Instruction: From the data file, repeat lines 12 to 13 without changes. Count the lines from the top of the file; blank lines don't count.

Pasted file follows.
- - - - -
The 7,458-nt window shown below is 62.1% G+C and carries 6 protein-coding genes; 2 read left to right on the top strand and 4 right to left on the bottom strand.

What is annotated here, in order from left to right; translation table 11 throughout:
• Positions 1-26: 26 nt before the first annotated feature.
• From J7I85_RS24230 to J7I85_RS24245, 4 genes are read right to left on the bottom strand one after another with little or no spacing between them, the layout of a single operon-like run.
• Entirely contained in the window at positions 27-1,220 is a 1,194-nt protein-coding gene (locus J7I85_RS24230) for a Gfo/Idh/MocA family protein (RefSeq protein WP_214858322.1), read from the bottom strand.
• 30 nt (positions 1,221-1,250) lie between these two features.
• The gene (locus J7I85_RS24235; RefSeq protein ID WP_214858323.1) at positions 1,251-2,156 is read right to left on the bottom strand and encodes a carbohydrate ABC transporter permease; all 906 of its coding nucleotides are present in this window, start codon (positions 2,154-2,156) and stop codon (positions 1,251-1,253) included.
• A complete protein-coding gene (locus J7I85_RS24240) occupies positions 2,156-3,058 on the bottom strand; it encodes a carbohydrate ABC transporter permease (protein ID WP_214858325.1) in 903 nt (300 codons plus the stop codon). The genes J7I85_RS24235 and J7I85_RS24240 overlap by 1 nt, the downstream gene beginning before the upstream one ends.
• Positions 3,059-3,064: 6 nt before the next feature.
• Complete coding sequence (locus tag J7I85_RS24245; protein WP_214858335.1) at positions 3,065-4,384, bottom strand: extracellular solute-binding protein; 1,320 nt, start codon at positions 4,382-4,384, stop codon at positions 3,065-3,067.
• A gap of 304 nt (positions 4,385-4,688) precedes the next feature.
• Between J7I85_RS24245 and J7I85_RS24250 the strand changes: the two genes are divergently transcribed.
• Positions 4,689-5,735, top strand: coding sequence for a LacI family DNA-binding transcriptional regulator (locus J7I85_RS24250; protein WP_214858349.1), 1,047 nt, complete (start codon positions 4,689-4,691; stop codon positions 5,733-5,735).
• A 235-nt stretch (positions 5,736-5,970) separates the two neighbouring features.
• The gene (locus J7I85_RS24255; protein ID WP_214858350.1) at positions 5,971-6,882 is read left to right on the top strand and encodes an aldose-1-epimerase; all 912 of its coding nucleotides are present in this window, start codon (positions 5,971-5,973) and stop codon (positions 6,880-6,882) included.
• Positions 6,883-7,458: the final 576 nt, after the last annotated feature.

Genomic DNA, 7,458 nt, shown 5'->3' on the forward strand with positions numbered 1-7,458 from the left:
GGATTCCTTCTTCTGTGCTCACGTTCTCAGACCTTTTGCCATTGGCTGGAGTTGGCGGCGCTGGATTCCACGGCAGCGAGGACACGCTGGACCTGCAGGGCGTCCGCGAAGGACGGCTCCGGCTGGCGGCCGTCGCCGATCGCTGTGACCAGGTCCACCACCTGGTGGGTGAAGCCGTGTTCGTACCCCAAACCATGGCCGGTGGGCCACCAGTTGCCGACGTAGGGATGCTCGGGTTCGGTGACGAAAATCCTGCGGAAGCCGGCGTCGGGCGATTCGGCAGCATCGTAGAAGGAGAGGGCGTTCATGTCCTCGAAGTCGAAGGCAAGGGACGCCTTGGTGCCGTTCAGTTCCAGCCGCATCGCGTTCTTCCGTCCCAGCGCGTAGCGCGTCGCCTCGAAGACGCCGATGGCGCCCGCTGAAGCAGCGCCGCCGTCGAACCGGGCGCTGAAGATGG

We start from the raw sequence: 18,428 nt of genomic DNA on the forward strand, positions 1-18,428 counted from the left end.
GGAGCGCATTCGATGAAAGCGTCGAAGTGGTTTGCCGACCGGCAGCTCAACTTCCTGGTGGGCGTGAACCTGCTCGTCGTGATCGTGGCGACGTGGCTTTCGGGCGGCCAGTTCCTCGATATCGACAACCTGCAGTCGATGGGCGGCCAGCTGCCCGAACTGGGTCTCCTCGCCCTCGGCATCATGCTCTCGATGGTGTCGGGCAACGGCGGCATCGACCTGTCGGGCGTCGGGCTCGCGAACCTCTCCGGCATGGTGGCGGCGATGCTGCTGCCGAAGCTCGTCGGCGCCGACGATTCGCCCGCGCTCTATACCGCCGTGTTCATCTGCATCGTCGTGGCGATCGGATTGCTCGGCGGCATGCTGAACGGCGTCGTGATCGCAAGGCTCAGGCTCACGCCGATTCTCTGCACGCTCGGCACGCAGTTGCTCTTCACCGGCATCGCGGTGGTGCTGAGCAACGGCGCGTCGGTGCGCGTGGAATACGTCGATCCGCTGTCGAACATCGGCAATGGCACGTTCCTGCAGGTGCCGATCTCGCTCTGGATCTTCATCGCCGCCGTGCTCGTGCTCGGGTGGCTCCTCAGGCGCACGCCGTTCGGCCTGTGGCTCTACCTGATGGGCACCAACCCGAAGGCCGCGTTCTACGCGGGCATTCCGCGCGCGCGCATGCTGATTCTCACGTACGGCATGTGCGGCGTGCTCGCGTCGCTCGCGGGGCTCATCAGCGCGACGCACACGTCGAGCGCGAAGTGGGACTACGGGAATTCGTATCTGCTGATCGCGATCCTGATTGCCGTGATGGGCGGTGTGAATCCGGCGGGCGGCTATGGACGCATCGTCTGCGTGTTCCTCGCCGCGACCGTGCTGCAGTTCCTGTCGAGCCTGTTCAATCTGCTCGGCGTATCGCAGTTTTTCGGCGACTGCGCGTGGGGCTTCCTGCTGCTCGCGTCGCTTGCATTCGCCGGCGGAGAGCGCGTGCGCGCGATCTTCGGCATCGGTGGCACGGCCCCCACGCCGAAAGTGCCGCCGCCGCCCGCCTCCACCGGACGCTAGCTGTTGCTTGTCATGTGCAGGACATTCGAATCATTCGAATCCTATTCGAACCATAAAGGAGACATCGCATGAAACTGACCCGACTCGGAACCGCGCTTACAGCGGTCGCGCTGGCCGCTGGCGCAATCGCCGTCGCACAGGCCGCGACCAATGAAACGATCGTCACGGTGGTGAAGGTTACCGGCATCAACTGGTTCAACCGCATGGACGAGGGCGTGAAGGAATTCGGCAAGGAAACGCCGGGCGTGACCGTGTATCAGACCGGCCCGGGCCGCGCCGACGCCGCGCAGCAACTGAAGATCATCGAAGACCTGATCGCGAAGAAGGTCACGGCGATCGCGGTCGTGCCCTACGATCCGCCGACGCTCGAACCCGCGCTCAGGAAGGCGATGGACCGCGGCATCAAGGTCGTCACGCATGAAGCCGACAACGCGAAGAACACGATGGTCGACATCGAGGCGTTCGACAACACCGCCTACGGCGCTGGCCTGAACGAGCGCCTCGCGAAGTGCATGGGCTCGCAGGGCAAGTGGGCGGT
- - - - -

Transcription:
• Between J7I85_RS24245 and J7I85_RS24250 the strand changes: the two genes are divergently transcribed.
• Positions 4,689-5,735, top strand: coding sequence for a LacI family DNA-binding transcriptional regulator (locus J7I85_RS24250; protein WP_214858349.1), 1,047 nt, complete (start codon positions 4,689-4,691; stop codon positions 5,733-5,735).